There’s lots of information around on how ggplot2 works, much of it as clear as mud. The essential observation is that ggplot objects are made up of layers consisting of data, the relationship between data and appearance (called ‘aesthetics’ in ggplot), geometric objects, and statistical actions. I would also add in a layer for the theme, although I have no idea if this is a theoretically correct way to do things. The point about layers is that you can add them up to build up a complex object. This means that you can add several data layers, a series of geometric objects etc.

If you think about your plot as a series of layers, the coding is a lot simpler. If you try to do everything in one lot, it usually (in my experience) goes wrong. Just keep it simple, get each bit right, and put it together logically.

The easiest way to show this is with some code. In the case of the plot of burglaries in London, I start by creating a plot object, I add a theme, then I add a data plot layer containing the London map before, finally, adding a plot layer with the crime density on. Let’s start by creating a ggplot object using the ggplot command:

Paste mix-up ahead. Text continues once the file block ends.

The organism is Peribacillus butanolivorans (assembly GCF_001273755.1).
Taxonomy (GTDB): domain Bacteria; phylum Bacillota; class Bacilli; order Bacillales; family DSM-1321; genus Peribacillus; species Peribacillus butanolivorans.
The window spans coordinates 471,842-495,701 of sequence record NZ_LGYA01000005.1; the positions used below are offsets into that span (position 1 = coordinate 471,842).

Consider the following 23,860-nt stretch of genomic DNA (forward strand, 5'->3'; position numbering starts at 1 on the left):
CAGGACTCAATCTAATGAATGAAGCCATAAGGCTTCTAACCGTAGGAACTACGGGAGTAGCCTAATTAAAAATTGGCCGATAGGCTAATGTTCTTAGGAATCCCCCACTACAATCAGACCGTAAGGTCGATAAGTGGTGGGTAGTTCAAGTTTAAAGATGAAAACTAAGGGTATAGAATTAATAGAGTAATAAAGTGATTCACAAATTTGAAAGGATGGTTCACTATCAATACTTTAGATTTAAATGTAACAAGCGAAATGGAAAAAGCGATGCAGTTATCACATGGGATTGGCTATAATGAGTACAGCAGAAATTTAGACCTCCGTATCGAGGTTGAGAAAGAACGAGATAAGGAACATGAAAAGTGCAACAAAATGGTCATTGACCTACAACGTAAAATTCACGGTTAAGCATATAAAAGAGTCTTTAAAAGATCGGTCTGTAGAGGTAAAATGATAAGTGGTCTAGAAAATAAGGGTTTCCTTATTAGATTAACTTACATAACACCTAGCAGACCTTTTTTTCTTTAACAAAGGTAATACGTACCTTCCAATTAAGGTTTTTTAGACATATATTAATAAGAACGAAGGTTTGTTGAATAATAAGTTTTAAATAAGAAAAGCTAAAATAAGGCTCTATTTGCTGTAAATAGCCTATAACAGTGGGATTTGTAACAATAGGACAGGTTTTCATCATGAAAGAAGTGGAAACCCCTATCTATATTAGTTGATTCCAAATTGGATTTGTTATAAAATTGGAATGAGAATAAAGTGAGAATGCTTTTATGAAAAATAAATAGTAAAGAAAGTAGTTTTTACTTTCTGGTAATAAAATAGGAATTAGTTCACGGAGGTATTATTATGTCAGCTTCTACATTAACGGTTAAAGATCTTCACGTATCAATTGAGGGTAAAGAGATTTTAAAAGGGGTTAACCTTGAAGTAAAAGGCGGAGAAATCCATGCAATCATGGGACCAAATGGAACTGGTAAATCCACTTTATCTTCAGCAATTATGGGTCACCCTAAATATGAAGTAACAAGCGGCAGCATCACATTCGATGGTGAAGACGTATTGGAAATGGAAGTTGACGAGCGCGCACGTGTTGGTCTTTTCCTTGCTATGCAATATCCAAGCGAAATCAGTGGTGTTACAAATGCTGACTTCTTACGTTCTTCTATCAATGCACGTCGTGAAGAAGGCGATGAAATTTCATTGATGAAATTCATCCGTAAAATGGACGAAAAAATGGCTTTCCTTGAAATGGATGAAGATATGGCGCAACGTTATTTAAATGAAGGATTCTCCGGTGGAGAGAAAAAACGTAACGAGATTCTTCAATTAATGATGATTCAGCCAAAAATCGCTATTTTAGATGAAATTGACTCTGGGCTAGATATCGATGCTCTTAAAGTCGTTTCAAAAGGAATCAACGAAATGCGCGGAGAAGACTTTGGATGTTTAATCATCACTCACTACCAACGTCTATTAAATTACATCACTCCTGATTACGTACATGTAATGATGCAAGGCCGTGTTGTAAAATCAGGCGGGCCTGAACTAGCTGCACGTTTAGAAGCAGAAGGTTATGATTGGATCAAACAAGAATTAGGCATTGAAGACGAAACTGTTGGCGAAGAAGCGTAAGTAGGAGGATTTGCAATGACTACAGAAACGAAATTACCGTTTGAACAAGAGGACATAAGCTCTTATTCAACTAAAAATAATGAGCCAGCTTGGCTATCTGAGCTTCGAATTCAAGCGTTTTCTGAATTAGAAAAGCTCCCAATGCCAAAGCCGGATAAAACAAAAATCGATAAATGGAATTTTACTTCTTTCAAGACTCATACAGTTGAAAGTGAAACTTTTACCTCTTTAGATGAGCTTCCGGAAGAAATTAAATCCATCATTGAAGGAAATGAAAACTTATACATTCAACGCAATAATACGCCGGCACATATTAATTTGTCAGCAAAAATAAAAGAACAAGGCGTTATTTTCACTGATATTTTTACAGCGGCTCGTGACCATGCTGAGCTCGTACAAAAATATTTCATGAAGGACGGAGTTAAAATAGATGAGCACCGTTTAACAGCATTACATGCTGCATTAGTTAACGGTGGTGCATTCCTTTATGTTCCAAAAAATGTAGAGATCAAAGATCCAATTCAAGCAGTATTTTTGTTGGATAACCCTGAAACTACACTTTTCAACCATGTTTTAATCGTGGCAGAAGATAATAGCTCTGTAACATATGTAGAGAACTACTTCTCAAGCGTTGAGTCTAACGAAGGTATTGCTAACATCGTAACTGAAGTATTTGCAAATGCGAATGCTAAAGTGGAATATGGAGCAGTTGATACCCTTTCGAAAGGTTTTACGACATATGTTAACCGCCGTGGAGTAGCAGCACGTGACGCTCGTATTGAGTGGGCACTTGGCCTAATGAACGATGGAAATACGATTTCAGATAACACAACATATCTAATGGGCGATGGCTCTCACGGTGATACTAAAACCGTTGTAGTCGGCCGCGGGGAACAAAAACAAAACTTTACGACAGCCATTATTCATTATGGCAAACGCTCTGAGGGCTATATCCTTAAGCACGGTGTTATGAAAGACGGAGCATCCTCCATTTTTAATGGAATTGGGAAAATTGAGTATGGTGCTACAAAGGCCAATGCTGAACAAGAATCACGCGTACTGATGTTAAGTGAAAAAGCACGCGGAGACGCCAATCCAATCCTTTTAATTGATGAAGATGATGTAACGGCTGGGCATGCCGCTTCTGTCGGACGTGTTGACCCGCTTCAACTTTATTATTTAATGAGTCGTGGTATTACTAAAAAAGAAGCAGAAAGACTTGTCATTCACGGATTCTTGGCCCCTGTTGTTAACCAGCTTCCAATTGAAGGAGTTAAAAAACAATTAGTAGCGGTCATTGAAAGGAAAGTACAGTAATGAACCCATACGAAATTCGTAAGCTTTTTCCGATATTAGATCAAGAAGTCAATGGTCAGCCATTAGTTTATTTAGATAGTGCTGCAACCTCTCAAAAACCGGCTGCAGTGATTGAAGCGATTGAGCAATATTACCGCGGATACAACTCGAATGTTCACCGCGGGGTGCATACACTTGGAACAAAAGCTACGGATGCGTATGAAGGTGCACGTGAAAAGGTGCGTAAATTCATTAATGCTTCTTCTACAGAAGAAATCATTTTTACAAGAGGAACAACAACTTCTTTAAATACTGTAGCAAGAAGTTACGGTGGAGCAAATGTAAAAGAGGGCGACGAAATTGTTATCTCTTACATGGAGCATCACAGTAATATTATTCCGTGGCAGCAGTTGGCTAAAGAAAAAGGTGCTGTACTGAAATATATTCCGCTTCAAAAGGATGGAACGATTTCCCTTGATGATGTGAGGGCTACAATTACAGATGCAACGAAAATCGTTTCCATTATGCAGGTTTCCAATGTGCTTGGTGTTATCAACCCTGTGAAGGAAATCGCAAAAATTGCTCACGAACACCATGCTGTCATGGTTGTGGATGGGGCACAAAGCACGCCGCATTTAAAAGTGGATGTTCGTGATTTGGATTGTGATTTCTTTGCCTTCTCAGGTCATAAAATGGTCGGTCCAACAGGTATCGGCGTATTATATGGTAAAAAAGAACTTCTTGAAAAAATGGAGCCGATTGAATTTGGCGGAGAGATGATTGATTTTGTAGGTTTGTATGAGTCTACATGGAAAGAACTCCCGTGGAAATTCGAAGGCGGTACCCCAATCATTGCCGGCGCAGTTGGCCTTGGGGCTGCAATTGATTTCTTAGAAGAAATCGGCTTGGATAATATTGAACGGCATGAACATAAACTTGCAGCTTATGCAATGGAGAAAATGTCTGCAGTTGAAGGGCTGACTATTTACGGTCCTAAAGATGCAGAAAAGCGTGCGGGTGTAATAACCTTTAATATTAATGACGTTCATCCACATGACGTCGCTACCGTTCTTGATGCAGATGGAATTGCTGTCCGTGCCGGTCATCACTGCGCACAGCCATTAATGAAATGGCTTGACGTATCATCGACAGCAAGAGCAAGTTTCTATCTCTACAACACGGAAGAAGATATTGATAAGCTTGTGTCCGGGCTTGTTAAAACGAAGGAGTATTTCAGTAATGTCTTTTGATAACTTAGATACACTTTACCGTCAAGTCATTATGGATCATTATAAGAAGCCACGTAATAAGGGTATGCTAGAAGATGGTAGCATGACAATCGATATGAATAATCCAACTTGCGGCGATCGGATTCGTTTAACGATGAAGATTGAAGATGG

londonmap <- ggplot()

This creates a plot object to which we add a theme. A theme is a series of instructions detailing how a plot will look and work. This code may look a bit complex, but it isn’t. First of all, you see that we are doing object-oriented programming because I am changing the object londonmap by performing an action on it. Secondly, you see that we can specify our theme using theme() and components (e.g. plot.background), elements within those components (e.g. the rectangle that defines the background ‘element_rect’) and finally specifying some feature of it (e.g. a fill colour in hex or text):

londonmap <- londonmap + theme(plot.background=element_rect(fill="#002121"), panel.background=element_rect(fill="#002121"), axis.text=element_text(colour="white"), axis.title=element_text(colour="white"))

At this point, we have a plot object and a theme for that object, but we still won’t see anything plotted because we haven’t added a data or a plot layer. First we add the London map layer: